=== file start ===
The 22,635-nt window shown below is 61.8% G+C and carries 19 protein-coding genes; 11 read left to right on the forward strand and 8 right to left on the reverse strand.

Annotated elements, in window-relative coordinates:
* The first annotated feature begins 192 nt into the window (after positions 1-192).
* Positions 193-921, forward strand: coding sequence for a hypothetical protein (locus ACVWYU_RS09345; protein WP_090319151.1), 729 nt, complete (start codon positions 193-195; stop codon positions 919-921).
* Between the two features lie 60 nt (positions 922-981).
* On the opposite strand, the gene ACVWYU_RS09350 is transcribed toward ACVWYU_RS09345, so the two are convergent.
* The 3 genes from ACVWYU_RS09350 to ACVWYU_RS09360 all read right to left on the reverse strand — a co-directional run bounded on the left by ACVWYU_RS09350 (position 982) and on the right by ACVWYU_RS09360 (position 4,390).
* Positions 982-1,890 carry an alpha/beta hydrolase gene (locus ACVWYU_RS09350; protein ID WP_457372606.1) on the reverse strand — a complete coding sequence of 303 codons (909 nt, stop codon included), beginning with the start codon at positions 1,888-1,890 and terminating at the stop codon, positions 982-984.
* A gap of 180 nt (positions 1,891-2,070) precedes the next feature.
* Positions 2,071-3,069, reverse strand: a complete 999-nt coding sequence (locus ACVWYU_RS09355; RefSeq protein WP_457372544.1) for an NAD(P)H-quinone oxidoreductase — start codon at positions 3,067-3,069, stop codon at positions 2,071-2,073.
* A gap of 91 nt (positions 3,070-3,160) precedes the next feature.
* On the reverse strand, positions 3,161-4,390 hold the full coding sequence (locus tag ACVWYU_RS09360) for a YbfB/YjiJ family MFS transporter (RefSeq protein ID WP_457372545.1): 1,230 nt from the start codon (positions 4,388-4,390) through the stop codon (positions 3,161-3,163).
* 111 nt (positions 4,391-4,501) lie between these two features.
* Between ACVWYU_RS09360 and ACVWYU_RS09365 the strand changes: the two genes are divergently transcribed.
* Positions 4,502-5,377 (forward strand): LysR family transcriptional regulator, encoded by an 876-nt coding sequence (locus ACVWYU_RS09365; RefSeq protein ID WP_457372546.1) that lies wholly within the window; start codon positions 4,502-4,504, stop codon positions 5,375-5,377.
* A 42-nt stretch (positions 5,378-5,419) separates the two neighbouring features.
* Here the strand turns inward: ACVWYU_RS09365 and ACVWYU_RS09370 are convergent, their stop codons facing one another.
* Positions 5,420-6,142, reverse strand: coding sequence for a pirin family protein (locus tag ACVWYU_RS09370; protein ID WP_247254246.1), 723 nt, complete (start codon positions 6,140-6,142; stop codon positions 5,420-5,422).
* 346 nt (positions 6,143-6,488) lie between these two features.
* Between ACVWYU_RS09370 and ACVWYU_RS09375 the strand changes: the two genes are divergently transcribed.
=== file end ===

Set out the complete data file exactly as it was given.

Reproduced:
The 22,635-nt window shown below is 61.8% G+C and carries 19 protein-coding genes; 11 read left to right on the forward strand and 8 right to left on the reverse strand.

Annotated elements, in window-relative coordinates:
* The first annotated feature begins 192 nt into the window (after positions 1-192).
* Positions 193-921, forward strand: coding sequence for a hypothetical protein (locus ACVWYU_RS09345; protein WP_090319151.1), 729 nt, complete (start codon positions 193-195; stop codon positions 919-921).
* Between the two features lie 60 nt (positions 922-981).
* On the opposite strand, the gene ACVWYU_RS09350 is transcribed toward ACVWYU_RS09345, so the two are convergent.
* The 3 genes from ACVWYU_RS09350 to ACVWYU_RS09360 all read right to left on the reverse strand — a co-directional run bounded on the left by ACVWYU_RS09350 (position 982) and on the right by ACVWYU_RS09360 (position 4,390).
* Positions 982-1,890 carry an alpha/beta hydrolase gene (locus ACVWYU_RS09350; protein ID WP_457372606.1) on the reverse strand — a complete coding sequence of 303 codons (909 nt, stop codon included), beginning with the start codon at positions 1,888-1,890 and terminating at the stop codon, positions 982-984.
* A gap of 180 nt (positions 1,891-2,070) precedes the next feature.
* Positions 2,071-3,069, reverse strand: a complete 999-nt coding sequence (locus ACVWYU_RS09355; RefSeq protein WP_457372544.1) for an NAD(P)H-quinone oxidoreductase — start codon at positions 3,067-3,069, stop codon at positions 2,071-2,073.
* A gap of 91 nt (positions 3,070-3,160) precedes the next feature.
* On the reverse strand, positions 3,161-4,390 hold the full coding sequence (locus tag ACVWYU_RS09360) for a YbfB/YjiJ family MFS transporter (RefSeq protein ID WP_457372545.1): 1,230 nt from the start codon (positions 4,388-4,390) through the stop codon (positions 3,161-3,163).
* 111 nt (positions 4,391-4,501) lie between these two features.
* Between ACVWYU_RS09360 and ACVWYU_RS09365 the strand changes: the two genes are divergently transcribed.
* Positions 4,502-5,377 (forward strand): LysR family transcriptional regulator, encoded by an 876-nt coding sequence (locus ACVWYU_RS09365; RefSeq protein ID WP_457372546.1) that lies wholly within the window; start codon positions 4,502-4,504, stop codon positions 5,375-5,377.
* A 42-nt stretch (positions 5,378-5,419) separates the two neighbouring features.
* Here the strand turns inward: ACVWYU_RS09365 and ACVWYU_RS09370 are convergent, their stop codons facing one another.
* Positions 5,420-6,142, reverse strand: coding sequence for a pirin family protein (locus tag ACVWYU_RS09370; protein ID WP_247254246.1), 723 nt, complete (start codon positions 6,140-6,142; stop codon positions 5,420-5,422).
* 346 nt (positions 6,143-6,488) lie between these two features.
* Between ACVWYU_RS09370 and ACVWYU_RS09375 the strand changes: the two genes are divergently transcribed.